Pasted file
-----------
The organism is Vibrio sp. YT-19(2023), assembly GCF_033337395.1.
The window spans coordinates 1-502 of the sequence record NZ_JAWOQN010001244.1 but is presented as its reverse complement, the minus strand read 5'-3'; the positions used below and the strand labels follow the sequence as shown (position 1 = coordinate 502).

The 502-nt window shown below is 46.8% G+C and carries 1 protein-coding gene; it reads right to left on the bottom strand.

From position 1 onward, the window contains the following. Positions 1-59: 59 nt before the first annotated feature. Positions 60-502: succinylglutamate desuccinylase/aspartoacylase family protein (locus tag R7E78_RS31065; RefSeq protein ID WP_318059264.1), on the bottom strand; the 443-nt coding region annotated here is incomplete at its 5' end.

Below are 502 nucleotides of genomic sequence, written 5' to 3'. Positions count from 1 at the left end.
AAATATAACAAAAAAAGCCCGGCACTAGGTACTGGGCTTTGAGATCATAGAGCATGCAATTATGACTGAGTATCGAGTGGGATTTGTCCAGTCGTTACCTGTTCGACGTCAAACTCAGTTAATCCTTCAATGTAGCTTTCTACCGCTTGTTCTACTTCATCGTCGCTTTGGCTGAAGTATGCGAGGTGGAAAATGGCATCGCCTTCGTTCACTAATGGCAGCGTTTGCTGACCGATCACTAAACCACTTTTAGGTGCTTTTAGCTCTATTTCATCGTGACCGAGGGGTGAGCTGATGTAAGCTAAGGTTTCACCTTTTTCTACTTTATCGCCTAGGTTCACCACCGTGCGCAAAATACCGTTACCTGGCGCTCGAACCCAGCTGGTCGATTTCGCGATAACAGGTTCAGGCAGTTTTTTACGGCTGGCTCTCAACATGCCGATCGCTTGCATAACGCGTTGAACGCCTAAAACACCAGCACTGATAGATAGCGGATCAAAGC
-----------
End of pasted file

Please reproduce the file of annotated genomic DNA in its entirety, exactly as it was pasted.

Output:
The organism is Vibrio sp. YT-19(2023), assembly GCF_033337395.1.
The window spans coordinates 1-502 of the sequence record NZ_JAWOQN010001244.1 but is presented as its reverse complement, the minus strand read 5'-3'; the positions used below and the strand labels follow the sequence as shown (position 1 = coordinate 502).

The 502-nt window shown below is 46.8% G+C and carries 1 protein-coding gene; it reads right to left on the bottom strand.

From position 1 onward, the window contains the following. Positions 1-59: 59 nt before the first annotated feature. Positions 60-502: succinylglutamate desuccinylase/aspartoacylase family protein (locus tag R7E78_RS31065; RefSeq protein ID WP_318059264.1), on the bottom strand; the 443-nt coding region annotated here is incomplete at its 5' end.

Below are 502 nucleotides of genomic sequence, written 5' to 3'. Positions count from 1 at the left end.
AAATATAACAAAAAAAGCCCGGCACTAGGTACTGGGCTTTGAGATCATAGAGCATGCAATTATGACTGAGTATCGAGTGGGATTTGTCCAGTCGTTACCTGTTCGACGTCAAACTCAGTTAATCCTTCAATGTAGCTTTCTACCGCTTGTTCTACTTCATCGTCGCTTTGGCTGAAGTATGCGAGGTGGAAAATGGCATCGCCTTCGTTCACTAATGGCAGCGTTTGCTGACCGATCACTAAACCACTTTTAGGTGCTTTTAGCTCTATTTCATCGTGACCGAGGGGTGAGCTGATGTAAGCTAAGGTTTCACCTTTTTCTACTTTATCGCCTAGGTTCACCACCGTGCGCAAAATACCGTTACCTGGCGCTCGAACCCAGCTGGTCGATTTCGCGATAACAGGTTCAGGCAGTTTTTTACGGCTGGCTCTCAACATGCCGATCGCTTGCATAACGCGTTGAACGCCTAAAACACCAGCACTGATAGATAGCGGATCAAAGC